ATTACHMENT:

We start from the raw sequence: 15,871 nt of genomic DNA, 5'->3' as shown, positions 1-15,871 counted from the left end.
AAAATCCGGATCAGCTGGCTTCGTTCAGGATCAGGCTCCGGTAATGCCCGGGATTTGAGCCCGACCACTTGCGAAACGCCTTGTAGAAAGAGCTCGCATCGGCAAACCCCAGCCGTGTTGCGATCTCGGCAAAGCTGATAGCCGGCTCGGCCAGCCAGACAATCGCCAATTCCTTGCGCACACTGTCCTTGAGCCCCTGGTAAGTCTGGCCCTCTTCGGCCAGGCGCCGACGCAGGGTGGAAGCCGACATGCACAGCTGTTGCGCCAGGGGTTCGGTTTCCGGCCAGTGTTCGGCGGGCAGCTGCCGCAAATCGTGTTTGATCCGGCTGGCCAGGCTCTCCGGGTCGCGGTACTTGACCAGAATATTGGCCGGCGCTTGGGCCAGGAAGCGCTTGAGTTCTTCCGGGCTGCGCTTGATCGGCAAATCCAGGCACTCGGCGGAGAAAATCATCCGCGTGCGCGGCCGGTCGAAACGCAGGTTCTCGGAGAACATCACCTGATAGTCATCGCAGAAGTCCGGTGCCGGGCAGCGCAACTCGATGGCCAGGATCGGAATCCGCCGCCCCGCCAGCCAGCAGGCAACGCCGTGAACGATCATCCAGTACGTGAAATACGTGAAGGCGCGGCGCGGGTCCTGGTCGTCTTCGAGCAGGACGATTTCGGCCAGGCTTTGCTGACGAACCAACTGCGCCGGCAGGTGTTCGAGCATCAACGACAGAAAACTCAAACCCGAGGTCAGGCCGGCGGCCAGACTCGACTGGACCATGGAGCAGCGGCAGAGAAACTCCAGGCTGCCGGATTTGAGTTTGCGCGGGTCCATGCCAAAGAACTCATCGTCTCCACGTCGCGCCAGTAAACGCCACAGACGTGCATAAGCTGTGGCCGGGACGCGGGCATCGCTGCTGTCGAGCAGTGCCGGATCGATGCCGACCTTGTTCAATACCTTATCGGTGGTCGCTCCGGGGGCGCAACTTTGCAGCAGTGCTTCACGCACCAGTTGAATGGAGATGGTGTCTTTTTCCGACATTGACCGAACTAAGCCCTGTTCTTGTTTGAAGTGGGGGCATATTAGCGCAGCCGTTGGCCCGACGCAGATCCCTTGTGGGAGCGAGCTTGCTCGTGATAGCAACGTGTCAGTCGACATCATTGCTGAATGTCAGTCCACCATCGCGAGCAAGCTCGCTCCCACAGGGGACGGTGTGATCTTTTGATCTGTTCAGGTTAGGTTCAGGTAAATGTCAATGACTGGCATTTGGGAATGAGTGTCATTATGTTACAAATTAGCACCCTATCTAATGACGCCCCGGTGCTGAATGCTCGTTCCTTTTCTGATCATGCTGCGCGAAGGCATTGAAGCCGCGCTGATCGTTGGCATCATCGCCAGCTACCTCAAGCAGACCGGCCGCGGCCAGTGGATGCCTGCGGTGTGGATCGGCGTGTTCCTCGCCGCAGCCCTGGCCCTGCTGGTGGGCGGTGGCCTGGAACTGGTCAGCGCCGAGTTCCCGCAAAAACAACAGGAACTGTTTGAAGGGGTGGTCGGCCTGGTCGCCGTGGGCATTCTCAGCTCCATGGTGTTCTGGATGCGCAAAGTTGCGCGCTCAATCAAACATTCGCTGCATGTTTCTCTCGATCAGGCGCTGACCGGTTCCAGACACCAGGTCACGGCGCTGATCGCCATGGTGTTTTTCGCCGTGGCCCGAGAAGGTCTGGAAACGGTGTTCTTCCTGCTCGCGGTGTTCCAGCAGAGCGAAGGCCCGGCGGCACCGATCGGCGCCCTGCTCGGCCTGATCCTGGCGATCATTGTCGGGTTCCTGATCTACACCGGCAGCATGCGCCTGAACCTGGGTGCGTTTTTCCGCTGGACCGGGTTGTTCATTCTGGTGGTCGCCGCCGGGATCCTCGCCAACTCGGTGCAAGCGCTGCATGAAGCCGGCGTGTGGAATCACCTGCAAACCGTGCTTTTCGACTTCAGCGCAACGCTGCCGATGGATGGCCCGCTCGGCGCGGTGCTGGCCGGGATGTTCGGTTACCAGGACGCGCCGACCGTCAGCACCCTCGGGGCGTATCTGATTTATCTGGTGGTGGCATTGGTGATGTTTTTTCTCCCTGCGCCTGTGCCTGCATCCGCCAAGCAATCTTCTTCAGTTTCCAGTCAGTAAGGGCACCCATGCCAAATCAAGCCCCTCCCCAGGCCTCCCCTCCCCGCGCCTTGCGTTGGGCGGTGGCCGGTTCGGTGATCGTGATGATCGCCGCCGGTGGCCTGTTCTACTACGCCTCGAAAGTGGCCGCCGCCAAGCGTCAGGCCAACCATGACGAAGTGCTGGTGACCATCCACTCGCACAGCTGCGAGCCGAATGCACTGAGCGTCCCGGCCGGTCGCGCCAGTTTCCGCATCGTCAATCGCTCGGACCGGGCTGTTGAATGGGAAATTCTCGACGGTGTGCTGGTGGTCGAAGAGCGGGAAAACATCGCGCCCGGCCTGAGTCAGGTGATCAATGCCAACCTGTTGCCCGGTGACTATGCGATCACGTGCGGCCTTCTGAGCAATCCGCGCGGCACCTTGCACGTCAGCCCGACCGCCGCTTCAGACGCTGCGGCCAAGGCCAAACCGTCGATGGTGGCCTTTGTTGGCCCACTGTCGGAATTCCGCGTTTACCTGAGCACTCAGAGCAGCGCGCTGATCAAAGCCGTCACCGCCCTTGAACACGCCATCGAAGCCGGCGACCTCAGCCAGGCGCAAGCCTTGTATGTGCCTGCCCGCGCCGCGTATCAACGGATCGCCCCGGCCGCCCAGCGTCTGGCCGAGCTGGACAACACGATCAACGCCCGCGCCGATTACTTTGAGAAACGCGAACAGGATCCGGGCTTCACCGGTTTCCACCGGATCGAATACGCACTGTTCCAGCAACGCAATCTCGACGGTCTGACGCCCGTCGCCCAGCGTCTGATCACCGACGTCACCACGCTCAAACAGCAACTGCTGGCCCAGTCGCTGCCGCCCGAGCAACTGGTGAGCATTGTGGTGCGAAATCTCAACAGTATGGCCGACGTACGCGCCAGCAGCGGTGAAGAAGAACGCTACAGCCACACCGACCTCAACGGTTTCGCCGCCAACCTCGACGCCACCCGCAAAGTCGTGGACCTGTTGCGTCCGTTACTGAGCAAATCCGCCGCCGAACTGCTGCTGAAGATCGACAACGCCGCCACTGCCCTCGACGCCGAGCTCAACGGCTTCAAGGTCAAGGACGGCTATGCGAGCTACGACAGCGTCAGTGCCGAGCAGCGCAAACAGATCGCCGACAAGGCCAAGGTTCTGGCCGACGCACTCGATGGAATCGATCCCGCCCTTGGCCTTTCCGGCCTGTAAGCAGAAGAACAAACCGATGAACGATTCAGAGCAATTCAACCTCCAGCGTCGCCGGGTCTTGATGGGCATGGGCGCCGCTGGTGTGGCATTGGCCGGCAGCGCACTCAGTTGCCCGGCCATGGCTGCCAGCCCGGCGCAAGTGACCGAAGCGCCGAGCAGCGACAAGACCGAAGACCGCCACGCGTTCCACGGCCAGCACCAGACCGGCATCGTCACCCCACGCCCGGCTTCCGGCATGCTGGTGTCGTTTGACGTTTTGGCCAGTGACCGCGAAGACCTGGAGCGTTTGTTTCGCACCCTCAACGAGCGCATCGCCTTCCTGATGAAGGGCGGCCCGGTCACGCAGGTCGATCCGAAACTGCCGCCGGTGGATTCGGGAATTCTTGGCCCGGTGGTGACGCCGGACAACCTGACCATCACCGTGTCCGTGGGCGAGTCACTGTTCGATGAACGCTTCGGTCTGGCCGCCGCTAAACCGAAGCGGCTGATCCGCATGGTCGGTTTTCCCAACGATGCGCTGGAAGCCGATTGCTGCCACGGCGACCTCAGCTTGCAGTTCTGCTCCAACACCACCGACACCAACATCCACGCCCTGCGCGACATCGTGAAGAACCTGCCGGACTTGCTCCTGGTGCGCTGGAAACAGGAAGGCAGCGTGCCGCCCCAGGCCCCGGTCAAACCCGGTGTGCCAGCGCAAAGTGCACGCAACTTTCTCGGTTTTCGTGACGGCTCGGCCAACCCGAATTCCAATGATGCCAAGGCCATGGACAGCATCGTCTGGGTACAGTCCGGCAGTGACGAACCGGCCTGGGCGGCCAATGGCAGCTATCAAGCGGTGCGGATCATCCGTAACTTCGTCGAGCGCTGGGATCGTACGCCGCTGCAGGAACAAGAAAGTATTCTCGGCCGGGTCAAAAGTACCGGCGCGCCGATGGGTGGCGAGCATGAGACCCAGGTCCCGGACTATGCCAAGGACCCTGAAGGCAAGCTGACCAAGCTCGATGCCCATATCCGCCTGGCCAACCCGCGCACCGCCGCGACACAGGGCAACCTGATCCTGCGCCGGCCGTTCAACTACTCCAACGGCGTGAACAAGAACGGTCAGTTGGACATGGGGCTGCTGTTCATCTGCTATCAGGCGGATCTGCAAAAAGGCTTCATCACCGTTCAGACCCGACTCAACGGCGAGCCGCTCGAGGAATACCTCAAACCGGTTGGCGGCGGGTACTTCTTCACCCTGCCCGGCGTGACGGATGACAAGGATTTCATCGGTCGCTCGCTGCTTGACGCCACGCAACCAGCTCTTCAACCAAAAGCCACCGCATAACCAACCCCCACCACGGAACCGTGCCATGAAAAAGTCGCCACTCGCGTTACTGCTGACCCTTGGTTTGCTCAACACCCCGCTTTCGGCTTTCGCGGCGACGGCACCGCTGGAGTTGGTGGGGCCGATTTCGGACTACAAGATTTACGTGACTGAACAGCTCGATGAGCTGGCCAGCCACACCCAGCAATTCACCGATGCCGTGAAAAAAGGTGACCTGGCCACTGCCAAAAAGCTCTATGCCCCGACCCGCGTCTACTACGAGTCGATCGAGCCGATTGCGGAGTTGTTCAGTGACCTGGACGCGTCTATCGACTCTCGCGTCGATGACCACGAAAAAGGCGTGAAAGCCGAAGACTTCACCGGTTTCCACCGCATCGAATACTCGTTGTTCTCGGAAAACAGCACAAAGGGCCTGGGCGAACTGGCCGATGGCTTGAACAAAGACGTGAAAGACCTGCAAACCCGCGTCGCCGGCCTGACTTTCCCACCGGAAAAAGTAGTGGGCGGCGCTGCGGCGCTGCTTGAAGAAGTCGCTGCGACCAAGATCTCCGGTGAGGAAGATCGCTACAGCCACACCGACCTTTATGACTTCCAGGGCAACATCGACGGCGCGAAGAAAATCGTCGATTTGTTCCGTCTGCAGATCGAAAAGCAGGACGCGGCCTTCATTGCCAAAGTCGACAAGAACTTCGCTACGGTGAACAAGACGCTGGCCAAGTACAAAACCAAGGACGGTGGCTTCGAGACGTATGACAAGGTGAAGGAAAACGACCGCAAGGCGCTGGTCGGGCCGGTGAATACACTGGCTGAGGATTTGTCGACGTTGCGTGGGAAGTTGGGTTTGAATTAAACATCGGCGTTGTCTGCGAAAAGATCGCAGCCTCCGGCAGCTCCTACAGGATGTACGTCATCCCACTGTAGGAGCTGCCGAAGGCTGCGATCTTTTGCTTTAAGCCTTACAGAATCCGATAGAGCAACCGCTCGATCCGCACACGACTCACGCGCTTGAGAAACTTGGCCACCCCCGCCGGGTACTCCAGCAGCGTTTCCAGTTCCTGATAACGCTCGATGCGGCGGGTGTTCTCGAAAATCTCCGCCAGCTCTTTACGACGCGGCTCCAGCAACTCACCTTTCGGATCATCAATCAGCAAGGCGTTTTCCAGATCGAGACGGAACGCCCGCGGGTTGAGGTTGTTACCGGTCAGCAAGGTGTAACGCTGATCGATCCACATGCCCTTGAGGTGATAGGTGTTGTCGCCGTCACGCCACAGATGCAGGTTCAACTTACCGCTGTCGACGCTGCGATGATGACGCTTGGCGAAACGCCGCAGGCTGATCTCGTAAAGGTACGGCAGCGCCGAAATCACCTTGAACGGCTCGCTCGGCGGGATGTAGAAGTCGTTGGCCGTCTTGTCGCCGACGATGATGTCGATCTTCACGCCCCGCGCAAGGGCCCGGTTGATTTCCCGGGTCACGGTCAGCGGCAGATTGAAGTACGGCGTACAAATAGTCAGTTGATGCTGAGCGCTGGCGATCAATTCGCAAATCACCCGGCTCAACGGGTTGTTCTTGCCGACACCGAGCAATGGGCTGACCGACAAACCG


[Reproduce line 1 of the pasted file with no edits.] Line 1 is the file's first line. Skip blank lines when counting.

We start from the raw sequence: 15,871 nt of genomic DNA, 5'->3' as shown, positions 1-15,871 counted from the left end.